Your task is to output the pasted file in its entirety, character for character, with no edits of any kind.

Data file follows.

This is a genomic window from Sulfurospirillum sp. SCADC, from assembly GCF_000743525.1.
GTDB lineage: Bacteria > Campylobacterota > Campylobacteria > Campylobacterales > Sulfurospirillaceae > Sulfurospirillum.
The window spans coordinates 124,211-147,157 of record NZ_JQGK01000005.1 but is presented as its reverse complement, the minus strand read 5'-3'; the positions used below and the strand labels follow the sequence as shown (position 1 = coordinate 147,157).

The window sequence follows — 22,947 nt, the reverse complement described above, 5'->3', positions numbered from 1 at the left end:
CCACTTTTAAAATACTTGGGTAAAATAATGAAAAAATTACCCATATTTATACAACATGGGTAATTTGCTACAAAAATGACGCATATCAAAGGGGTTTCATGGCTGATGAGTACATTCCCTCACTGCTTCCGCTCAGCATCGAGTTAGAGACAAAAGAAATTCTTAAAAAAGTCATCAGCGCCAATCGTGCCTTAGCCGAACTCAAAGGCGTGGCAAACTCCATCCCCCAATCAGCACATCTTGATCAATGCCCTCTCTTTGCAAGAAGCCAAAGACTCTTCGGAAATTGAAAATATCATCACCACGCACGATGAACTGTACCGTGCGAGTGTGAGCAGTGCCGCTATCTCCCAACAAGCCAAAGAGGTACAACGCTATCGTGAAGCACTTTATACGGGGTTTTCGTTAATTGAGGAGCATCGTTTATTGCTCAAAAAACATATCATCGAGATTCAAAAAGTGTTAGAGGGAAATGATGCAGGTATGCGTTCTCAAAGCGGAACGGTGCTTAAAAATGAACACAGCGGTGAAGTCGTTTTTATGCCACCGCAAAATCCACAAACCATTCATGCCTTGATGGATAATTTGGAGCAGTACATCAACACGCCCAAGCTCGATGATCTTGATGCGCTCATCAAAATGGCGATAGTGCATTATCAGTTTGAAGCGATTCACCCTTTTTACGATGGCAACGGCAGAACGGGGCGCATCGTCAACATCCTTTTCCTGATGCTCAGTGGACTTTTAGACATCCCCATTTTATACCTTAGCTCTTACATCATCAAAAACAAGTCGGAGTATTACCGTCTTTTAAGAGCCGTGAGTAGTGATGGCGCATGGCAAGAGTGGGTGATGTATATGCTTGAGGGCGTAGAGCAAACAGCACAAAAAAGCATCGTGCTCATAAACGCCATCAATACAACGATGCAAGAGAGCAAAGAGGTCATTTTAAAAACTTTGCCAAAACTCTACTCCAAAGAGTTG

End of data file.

This is a genomic window from Sulfurospirillum sp. SCADC, from assembly GCF_000743525.1.
GTDB lineage: Bacteria > Campylobacterota > Campylobacteria > Campylobacterales > Sulfurospirillaceae > Sulfurospirillum.
The window spans coordinates 124,211-147,157 of record NZ_JQGK01000005.1 but is presented as its reverse complement, the minus strand read 5'-3'; the positions used below and the strand labels follow the sequence as shown (position 1 = coordinate 147,157).

The window sequence follows — 22,947 nt, the reverse complement described above, 5'->3', positions numbered from 1 at the left end:
CCACTTTTAAAATACTTGGGTAAAATAATGAAAAAATTACCCATATTTATACAACATGGGTAATTTGCTACAAAAATGACGCATATCAAAGGGGTTTCATGGCTGATGAGTACATTCCCTCACTGCTTCCGCTCAGCATCGAGTTAGAGACAAAAGAAATTCTTAAAAAAGTCATCAGCGCCAATCGTGCCTTAGCCGAACTCAAAGGCGTGGCAAACTCCATCCCCCAATCAGCACATCTTGATCAATGCCCTCTCTTTGCAAGAAGCCAAAGACTCTTCGGAAATTGAAAATATCATCACCACGCACGATGAACTGTACCGTGCGAGTGTGAGCAGTGCCGCTATCTCCCAACAAGCCAAAGAGGTACAACGCTATCGTGAAGCACTTTATACGGGGTTTTCGTTAATTGAGGAGCATCGTTTATTGCTCAAAAAACATATCATCGAGATTCAAAAAGTGTTAGAGGGAAATGATGCAGGTATGCGTTCTCAAAGCGGAACGGTGCTTAAAAATGAACACAGCGGTGAAGTCGTTTTTATGCCACCGCAAAATCCACAAACCATTCATGCCTTGATGGATAATTTGGAGCAGTACATCAACACGCCCAAGCTCGATGATCTTGATGCGCTCATCAAAATGGCGATAGTGCATTATCAGTTTGAAGCGATTCACCCTTTTTACGATGGCAACGGCAGAACGGGGCGCATCGTCAACATCCTTTTCCTGATGCTCAGTGGACTTTTAGACATCCCCATTTTATACCTTAGCTCTTACATCATCAAAAACAAGTCGGAGTATTACCGTCTTTTAAGAGCCGTGAGTAGTGATGGCGCATGGCAAGAGTGGGTGATGTATATGCTTGAGGGCGTAGAGCAAACAGCACAAAAAAGCATCGTGCTCATAAACGCCATCAATACAACGATGCAAGAGAGCAAAGAGGTCATTTTAAAAACTTTGCCAAAACTCTACTCCAAAGAGTTG